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Ionel Maries Cristian committed b0c7389

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+webjuicer\Scripts\activate

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setuptools/.svn/text-base/EasyInstall.txt.svn-base

+============
+Easy Install
+============
+
+Easy Install is a python module (``easy_install``) bundled with ``setuptools``
+that lets you automatically download, build, install, and manage Python
+packages.
+
+(Please share your experiences with us! Whether you encountered success or
+difficulty installing a particular package, please add your notes to the
+`Experience Reports <http://peak.telecommunity.com/DevCenter/PackageNotes>`_
+page. You'll need to register for a Wiki ID if you don't already have one; you
+can do that from the `User Preferences
+<http://peak.telecommunity.com/DevCenter/UserPreferences>`_ page. Thanks!)
+
+(Also, if you'd like to learn about how you can use ``setuptools`` to make your
+own packages work better with EasyInstall, or provide EasyInstall-like features
+without requiring your users to use EasyInstall directly, you'll probably want
+to check out the full `setuptools`_ documentation as well.)
+
+.. contents:: **Table of Contents**
+
+
+Using "Easy Install"
+====================
+
+
+.. _installation instructions:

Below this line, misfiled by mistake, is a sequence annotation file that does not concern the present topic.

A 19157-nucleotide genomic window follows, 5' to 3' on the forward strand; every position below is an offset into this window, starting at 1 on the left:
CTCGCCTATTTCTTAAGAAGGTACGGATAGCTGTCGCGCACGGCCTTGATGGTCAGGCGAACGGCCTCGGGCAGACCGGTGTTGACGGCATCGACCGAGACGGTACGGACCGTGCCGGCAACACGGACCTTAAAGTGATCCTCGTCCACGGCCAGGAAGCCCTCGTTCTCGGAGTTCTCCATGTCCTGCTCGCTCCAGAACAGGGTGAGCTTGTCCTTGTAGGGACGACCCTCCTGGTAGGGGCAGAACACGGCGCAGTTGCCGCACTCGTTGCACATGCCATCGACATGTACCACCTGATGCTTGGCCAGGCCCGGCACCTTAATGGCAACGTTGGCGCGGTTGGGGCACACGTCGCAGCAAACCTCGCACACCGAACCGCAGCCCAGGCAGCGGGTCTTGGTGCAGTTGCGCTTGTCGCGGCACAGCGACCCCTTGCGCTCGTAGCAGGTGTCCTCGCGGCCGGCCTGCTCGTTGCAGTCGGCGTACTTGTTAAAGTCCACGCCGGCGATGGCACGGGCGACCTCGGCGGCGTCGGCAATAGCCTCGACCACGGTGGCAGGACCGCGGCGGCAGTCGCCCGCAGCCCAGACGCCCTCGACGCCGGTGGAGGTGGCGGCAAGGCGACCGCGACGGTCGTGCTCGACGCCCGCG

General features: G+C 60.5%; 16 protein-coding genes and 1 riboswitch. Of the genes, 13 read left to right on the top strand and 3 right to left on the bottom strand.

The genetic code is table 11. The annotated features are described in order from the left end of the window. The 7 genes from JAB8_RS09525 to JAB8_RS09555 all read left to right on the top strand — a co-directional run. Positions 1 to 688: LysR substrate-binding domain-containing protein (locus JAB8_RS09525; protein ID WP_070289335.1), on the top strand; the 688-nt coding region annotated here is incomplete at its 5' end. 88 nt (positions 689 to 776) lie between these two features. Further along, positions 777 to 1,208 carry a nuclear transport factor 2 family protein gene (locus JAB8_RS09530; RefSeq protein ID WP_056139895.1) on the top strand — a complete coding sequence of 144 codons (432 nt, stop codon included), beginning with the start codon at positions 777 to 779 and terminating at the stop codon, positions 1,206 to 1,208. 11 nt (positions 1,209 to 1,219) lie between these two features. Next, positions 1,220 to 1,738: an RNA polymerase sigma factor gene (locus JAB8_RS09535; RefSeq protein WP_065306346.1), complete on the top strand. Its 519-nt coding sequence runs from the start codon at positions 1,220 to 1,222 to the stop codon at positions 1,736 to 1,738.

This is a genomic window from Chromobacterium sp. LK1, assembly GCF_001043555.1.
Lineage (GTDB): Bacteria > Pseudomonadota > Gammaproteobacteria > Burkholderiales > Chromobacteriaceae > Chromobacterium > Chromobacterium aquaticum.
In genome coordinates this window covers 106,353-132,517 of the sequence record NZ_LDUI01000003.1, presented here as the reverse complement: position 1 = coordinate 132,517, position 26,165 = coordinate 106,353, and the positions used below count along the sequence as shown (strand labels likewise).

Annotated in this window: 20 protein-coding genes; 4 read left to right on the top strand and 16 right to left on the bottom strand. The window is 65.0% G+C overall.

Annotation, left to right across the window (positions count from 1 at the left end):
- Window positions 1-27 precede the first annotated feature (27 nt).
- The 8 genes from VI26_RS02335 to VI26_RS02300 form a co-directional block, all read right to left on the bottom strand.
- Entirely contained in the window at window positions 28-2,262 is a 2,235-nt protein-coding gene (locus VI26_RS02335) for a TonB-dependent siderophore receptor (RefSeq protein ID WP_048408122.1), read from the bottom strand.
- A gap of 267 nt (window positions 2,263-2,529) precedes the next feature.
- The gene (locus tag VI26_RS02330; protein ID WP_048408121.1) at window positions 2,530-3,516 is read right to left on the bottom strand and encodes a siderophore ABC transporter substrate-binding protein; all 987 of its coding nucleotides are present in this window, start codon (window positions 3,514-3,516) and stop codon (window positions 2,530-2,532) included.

+
+Installing "Easy Install"
+-------------------------
+
+Please see the `setuptools PyPI page <http://pypi.python.org/pypi/setuptools>`_
+for download links and basic installation instructions for each of the
+supported platforms.
+
+You will need at least Python 2.3.5, or if you are on a 64-bit platform, Python
+2.4.  An ``easy_install`` script will be installed in the normal location for
+Python scripts on your platform.
+
+Note that the instructions on the setuptools PyPI page assume that you are
+are installling to Python's primary ``site-packages`` directory.  If this is
+not the case, you should consult the section below on `Custom Installation
+Locations`_ before installing.  (And, on Windows, you should not use the
+``.exe`` installer when installing to an alternate location.)
+
+Note that ``easy_install`` normally works by downloading files from the
+internet.  If you are behind an NTLM-based firewall that prevents Python
+programs from accessing the net directly, you may wish to first install and use
+the `APS proxy server <http://ntlmaps.sf.net/>`_, which lets you get past such
+firewalls in the same way that your web browser(s) do.
+